Nonacademic Writing: Social Theory and Technology

Nonacademic Writing: Social Theory and Technology

Nonacademic Writing: Social Theory and Technology

Nonacademic Writing: Social Theory and Technology


In this volume, methodological, cultural, technological, and political boundaries felt by writers are analyzed, translated, and challenged in a way that will appeal to researchers, theorists, graduate students, instructors, and managerial audiences. Instead of extracting rules from previous research, the contributors, working from multidisciplinary perspectives, describe and analyze the social and technological contexts surrounding nonacademic writing. Their essays present a formative rather than summative outlook toward future research on nonacademic writing.

Collectively, these chapters articulate a unique perspective toward nonacademic writing that considers:

• The centrality of emerging communications technologies in nonacademic writing research and the need for a socio-technological perspective. New technologies reshape the concept of text and significantly impact the writing process and written products in nonacademic settings.

• The relationship between the academy and the workplace. A number of chapters challenge us -- sometimes from opposing perspectives -- to scrutinize our role as writing educators in preparing students for the workplace. Should we support the interests of corporate employers, or should we resist those interests? Should we enculturate students in workplace writing practices by placing them in these environments, or should we examine the tacit knowledge gained by workplace professionals and deliver this via classroom instruction?

• New theory, new research agendas. Contributors from diverse fields offer new theoretical lenses or use established lenses in innovative ways, expanding the agenda for nonacademic writing research.

This volume represents the vision the social landscape demands for research and pedagogy in nonacademic writing.


Clearly, the most exciting area of research and scholarship in writing is the area of nonacademic writing or, as it is alternatively named, workplace writing, technical and business writing, real-world writing, or as Ackerman and Oates suggest in this collection, writing in "settings of consequence." Part of the excitement comes from the relative newness of the area to be explored. Most scholarship on writing (in the disciplines of literature and rhetoric) has focused exclusively on the writing of literary authors (including as "literary" any published writing, regardless of genre, considered to have aesthetic merit). In the mid-20th century, academic writing both of students in classrooms and the scholarly writing of academic disciplines became an object of study for the burgeoning field of composition. And the contemporary study of nonacademic writing began, as this nomenclature belies, when writing teachers, motivated by their concerns about how well they were preparing students for their later writing on the job, employed the new methods and questions developed to study academic writing to look at workplace writing.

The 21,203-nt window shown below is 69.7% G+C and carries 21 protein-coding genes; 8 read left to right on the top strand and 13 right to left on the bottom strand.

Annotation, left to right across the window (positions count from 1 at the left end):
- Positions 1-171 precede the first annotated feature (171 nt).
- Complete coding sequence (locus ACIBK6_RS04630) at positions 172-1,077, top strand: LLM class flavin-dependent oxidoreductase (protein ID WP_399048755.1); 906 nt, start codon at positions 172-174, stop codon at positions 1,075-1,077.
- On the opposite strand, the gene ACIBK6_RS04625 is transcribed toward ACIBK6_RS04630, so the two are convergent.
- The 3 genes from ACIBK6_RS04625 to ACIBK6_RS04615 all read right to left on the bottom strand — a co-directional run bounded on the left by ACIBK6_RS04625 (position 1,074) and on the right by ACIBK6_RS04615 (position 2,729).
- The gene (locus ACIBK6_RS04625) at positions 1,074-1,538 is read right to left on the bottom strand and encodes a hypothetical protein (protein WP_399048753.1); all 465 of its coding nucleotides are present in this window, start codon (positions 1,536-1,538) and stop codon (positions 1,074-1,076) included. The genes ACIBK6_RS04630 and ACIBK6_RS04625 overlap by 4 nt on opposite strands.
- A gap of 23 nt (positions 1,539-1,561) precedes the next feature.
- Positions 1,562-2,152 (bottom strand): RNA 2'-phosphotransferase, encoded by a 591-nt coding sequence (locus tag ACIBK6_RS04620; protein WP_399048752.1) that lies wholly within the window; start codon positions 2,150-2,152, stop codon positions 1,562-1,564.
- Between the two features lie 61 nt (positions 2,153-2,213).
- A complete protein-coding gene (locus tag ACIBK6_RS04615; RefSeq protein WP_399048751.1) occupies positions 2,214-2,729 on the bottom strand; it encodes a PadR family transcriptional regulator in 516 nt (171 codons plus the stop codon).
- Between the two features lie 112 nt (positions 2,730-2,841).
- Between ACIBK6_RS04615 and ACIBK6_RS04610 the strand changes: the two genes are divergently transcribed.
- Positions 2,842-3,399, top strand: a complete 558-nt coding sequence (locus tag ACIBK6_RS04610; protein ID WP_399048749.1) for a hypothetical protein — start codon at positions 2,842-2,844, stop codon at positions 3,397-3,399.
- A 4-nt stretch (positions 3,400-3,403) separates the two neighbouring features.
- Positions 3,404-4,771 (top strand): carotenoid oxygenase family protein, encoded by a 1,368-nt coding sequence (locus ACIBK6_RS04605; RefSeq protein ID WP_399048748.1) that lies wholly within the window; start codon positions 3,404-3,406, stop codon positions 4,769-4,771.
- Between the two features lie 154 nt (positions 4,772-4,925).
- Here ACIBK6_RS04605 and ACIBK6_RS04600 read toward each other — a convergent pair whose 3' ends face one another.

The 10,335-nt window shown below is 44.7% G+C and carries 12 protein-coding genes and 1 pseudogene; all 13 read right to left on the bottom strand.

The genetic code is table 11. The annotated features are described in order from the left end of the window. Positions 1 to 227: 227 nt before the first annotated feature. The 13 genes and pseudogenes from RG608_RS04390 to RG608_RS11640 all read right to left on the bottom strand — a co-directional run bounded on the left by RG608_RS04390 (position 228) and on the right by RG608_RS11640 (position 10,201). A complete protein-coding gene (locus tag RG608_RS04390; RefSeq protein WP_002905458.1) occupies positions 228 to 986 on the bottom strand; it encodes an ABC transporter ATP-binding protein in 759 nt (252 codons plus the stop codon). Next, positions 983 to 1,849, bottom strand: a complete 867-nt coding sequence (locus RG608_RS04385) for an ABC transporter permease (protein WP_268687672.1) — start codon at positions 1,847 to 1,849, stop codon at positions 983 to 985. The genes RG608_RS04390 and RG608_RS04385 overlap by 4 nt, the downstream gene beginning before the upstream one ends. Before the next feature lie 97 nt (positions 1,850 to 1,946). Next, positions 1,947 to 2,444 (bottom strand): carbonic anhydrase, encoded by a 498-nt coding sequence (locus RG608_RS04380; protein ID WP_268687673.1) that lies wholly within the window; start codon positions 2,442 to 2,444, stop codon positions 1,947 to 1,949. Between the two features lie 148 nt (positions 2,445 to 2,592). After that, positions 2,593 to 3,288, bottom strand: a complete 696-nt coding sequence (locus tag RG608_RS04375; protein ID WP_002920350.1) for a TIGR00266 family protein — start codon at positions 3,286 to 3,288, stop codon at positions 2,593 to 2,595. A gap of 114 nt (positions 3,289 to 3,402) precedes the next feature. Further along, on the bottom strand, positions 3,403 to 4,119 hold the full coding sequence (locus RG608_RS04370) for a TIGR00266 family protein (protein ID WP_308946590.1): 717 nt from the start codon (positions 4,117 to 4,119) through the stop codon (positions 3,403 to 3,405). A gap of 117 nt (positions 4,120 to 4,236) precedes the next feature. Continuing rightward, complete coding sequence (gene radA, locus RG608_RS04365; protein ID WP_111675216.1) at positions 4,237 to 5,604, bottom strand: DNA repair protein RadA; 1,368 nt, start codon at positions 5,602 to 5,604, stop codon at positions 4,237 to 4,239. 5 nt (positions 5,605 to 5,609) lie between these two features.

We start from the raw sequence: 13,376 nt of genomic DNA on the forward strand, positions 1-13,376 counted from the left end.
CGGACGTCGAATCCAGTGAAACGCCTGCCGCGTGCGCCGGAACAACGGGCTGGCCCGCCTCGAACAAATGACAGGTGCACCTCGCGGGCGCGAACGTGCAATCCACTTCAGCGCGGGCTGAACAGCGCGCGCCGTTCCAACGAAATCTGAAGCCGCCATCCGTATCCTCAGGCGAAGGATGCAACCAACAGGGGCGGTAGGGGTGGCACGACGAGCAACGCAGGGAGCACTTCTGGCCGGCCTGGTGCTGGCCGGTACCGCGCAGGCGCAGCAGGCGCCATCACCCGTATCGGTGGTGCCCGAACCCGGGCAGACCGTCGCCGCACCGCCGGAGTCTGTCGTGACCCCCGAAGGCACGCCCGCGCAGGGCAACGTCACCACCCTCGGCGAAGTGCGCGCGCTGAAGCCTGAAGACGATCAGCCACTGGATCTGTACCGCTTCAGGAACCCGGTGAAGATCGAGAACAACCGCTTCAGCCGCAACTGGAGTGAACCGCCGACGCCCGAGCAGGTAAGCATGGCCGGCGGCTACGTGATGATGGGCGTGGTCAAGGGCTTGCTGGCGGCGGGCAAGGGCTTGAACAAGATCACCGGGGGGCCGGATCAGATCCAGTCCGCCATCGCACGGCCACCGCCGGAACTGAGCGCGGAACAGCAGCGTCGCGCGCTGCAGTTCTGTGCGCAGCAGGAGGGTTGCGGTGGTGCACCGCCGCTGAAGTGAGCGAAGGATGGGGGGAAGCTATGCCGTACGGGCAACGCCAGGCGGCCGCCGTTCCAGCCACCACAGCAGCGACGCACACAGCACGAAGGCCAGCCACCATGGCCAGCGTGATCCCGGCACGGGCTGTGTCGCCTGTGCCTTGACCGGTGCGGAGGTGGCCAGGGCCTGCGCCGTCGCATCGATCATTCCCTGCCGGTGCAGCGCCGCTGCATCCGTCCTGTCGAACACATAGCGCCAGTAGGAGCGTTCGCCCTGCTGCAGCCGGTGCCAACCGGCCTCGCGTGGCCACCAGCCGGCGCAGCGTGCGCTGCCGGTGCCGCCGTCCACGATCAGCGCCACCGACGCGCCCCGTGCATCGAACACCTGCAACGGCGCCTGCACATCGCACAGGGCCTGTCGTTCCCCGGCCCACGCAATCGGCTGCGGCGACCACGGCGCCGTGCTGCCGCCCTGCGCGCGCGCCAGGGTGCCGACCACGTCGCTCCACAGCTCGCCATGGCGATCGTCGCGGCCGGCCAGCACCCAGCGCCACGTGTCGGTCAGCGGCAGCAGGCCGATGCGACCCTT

Like the refocusing of attention from the writing of literary authors to the writing of students and academics, the shift to studying the everyday writing practices of people on the job marks a shift in the direction of academic research and scholarship, one that is not unique to the interdisciplinary field of writing theory. Across the humanities, scholars have been increasingly concerned with the practices of everyday life, whether it be questions of how people orient themselves in urban spaces, how they construct themselves and their world in watching music videos, or how they are constructed by the institutional practices of mental hospitals or prisons. Like . . .

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